By composting, Orange County residents and businesses successfully diverted over 946,000 pounds of trash from local landfills over the last year, according to the county’s compost report published in October.
Orange County's commercial food waste collection program includes five drop-off sites and is offered at no cost to businesses and restaurants. About 50 businesses use the program, including restaurants, flower shops and cafes.
Chapel Hill Mayor Pam Hemminger, who is on the Solid Waste Advisory Group for Orange County, said the program started small but has grown significantly.
“It was grocery stores at first, and they kind of took it upon themselves to continue on because they realized it wasn’t that big a deal for them to sort it that way," she said. "And they saved money from hauling the garbage off, so it actually saved them some money just to get in the habit."
The Purple Bowl, an eatery on Franklin Street, is one business that uses compostable products for its takeout containers.
“When you produce a lot of trash, you choose to help with that when you use compostable packaging," Sabine Farer-Buers, general manager of The Purple Bowl, said. "Especially during COVID, takeout has gotten so much bigger. Even though it’s more expensive for us, it’s better for the environment.”
Farer-Buers said The Purple Bowl is trying to use compostable products, but not all of their current takeout containers are compostable due to shortages caused by COVID-19.
Kyra Levau, the recycling education and outreach coordinator for Orange County's Solid Waste Management Department, said the program has been effective and continues to grow. She said the Chapel Hill Farmers’ Market and the Eno River Farmers’ Market have recently added free food waste collection sites, joining the existing site at the Carrboro Farmers’ Market.
“Since (their) inception in late April and early May, those have picked up in popularity and gotten more tonnage every week,” Levau said.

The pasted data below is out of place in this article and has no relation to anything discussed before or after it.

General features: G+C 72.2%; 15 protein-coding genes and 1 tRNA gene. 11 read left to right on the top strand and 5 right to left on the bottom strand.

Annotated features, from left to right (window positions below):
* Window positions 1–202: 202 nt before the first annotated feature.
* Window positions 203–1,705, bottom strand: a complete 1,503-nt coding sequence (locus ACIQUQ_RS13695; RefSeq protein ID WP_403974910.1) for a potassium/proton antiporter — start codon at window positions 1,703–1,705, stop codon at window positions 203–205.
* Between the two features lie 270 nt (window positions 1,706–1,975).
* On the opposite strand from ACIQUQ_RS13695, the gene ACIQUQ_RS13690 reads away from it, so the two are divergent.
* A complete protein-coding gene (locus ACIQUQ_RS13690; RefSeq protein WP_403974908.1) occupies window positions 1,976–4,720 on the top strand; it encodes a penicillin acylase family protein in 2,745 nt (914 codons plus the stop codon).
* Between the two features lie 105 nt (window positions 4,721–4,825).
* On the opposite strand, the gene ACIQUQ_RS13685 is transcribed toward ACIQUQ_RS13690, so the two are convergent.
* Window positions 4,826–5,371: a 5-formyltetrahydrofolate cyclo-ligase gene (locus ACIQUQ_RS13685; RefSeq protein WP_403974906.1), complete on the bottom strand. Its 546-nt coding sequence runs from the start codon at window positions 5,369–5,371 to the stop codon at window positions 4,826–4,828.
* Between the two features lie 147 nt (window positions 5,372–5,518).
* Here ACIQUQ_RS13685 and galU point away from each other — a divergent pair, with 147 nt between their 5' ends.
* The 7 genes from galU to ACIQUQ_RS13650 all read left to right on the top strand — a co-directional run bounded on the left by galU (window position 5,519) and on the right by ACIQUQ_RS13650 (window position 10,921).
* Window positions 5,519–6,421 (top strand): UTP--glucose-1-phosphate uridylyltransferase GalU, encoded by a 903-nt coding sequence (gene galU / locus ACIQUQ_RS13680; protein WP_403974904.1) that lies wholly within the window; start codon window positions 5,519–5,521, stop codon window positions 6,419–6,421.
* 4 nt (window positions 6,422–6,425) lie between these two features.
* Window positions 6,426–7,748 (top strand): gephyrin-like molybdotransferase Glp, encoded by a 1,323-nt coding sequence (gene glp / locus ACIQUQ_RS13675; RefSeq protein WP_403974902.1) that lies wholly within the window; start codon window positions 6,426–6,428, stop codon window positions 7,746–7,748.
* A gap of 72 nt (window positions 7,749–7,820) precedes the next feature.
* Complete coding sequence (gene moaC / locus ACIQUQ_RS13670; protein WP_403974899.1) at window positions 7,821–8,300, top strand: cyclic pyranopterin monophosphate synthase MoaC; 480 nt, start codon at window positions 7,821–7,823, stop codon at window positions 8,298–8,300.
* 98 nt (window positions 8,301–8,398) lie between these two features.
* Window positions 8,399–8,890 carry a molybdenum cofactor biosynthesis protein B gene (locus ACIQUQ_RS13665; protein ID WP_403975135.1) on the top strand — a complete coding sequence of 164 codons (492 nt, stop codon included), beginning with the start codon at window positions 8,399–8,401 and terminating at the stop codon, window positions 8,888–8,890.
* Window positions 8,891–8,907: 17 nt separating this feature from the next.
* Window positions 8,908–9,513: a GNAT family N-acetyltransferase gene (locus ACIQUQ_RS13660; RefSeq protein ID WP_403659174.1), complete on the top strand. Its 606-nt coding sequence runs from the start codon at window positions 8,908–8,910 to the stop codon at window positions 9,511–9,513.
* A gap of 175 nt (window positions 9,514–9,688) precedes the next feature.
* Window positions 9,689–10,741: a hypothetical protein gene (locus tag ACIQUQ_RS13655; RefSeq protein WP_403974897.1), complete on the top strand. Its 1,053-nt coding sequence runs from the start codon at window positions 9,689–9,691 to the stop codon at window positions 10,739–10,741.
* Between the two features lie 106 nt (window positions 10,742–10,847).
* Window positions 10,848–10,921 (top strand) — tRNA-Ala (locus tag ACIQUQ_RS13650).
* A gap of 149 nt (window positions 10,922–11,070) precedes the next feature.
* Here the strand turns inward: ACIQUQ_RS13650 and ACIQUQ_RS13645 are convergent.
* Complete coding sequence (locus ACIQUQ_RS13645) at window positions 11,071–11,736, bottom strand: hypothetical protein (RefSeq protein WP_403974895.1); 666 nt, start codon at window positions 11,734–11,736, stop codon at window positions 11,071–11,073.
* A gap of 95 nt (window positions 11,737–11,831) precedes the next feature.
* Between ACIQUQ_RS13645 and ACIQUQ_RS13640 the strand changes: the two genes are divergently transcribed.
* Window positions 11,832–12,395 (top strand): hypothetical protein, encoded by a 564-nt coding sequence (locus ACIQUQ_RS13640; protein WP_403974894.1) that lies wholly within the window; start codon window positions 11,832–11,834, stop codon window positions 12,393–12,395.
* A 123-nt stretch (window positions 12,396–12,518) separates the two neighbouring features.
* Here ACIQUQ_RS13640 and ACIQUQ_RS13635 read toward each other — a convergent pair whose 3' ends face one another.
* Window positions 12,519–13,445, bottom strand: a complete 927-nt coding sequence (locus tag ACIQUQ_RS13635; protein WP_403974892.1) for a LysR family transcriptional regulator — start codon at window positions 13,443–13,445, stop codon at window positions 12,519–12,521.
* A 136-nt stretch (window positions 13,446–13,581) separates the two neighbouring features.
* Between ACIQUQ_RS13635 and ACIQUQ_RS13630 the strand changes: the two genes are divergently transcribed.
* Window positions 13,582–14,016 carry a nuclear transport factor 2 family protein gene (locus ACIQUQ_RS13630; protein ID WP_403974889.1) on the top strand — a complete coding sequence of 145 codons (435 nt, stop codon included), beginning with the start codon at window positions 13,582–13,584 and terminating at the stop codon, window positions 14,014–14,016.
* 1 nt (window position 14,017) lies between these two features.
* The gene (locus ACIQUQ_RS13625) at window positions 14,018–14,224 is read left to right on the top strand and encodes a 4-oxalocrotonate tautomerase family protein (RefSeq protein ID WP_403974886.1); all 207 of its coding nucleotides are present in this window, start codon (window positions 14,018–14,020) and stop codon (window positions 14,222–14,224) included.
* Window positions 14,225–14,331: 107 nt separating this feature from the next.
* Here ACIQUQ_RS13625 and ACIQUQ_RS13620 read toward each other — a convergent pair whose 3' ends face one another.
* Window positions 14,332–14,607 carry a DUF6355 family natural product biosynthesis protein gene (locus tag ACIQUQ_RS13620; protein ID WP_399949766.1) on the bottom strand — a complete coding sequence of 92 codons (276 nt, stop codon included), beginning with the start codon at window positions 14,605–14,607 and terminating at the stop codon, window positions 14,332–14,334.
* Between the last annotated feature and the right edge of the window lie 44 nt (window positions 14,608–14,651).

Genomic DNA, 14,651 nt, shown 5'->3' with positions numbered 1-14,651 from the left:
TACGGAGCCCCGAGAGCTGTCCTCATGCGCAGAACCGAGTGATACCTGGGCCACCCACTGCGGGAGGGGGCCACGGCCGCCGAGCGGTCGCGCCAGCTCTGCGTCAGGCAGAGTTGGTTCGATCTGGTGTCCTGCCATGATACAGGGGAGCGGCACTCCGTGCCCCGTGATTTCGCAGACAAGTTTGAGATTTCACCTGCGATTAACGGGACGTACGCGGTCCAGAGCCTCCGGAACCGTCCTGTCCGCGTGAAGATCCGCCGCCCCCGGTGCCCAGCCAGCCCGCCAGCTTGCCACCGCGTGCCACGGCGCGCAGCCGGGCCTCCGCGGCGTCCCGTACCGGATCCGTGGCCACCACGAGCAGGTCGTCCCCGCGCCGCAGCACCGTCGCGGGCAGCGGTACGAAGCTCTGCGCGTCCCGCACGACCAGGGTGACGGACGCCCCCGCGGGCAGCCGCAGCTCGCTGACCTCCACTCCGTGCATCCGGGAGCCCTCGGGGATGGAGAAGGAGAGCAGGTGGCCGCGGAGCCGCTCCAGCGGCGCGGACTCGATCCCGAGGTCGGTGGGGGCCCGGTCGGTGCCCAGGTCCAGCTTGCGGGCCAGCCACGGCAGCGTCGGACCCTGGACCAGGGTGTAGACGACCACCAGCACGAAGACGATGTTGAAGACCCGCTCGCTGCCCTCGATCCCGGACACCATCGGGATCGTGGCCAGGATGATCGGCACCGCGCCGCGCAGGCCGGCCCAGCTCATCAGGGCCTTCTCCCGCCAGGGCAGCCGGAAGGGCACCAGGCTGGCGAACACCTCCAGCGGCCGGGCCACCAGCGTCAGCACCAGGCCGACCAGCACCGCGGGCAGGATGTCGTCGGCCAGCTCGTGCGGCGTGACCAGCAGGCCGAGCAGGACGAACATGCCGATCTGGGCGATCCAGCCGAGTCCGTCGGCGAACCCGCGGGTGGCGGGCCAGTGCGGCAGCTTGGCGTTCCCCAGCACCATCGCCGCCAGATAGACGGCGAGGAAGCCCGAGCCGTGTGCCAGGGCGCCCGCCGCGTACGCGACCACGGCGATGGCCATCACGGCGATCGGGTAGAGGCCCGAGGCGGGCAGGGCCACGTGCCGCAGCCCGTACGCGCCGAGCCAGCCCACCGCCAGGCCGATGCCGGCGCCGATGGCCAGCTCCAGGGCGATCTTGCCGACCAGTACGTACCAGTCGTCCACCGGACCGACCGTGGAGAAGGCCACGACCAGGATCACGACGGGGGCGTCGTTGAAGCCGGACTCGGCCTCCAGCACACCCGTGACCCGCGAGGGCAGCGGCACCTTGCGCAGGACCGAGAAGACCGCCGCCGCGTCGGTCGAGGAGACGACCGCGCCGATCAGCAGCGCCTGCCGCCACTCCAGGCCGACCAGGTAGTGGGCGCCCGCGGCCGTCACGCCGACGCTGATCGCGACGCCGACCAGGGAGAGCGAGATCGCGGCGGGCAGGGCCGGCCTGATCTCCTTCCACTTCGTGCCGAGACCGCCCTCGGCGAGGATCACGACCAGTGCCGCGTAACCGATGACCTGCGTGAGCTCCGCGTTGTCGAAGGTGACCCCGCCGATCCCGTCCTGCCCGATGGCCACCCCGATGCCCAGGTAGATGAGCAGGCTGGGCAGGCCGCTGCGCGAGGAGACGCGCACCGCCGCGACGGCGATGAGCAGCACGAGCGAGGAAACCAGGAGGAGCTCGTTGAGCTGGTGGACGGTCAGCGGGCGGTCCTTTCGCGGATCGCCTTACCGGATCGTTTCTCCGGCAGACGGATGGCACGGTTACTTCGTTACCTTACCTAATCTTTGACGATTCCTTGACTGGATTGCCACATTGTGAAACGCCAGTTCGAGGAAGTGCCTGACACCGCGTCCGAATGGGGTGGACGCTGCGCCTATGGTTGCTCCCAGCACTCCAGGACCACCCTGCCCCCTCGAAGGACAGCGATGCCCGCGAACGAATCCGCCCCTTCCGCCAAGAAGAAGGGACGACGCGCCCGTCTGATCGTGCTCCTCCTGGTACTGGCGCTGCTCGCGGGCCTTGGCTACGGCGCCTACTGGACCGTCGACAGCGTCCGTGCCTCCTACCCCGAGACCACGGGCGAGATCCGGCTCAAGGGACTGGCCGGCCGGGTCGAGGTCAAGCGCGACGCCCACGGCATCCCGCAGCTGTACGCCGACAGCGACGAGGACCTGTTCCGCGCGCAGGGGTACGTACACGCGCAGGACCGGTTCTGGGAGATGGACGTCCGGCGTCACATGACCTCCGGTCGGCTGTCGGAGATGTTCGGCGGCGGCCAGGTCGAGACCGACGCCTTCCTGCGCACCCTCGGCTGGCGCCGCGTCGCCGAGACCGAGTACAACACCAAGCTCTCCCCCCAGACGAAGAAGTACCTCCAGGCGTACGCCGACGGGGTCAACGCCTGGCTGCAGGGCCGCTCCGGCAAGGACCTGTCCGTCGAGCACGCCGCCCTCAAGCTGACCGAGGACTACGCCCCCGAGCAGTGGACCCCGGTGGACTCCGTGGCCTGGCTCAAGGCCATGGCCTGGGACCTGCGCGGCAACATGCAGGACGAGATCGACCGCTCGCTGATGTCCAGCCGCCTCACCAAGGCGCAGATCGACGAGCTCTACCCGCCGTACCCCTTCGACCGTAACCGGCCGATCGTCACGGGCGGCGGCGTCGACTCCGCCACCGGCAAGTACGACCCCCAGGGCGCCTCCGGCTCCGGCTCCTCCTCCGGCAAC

CompostMates at Carolina, a student organization at UNC, has helped off-campus students get involved with composting.
The organization aims to provide a free pickup service for food scraps to off-campus students and other individuals who lack easy access to composting. It donates to three community gardens.
Several students co-founded CompostMates, including senior Caroline Shubel, a co-director of the organization.
“I think what motivated me to see the idea through was thinking about the climate crisis," Shubel said. "And I was working at a daycare at the time and thinking of 4- and 5-year-olds who have no idea the world that they’re going to grow up in and how it just keeps getting worse, and that motivated me to kind of see this project come to light."
Sophomore Simone McFarlane is the sustainability chairperson of CompostMates.
"This is (something) that everyone has the capacity to do," McFarlane said. "And if they don’t have the capacity to do it, that’s why we’re here to facilitate that process and make it easier."
McFarlane said she also hopes people in the broader Orange County community will get more involved with composting.
“The more that people compost, the more normal it becomes, the more that we have an impetus to create waste management policies that are more reflective of these values of respecting our environment and respecting the people that live within,” McFarlane said.
To get the day's news and headlines in your inbox each morning, sign up for our email newsletters.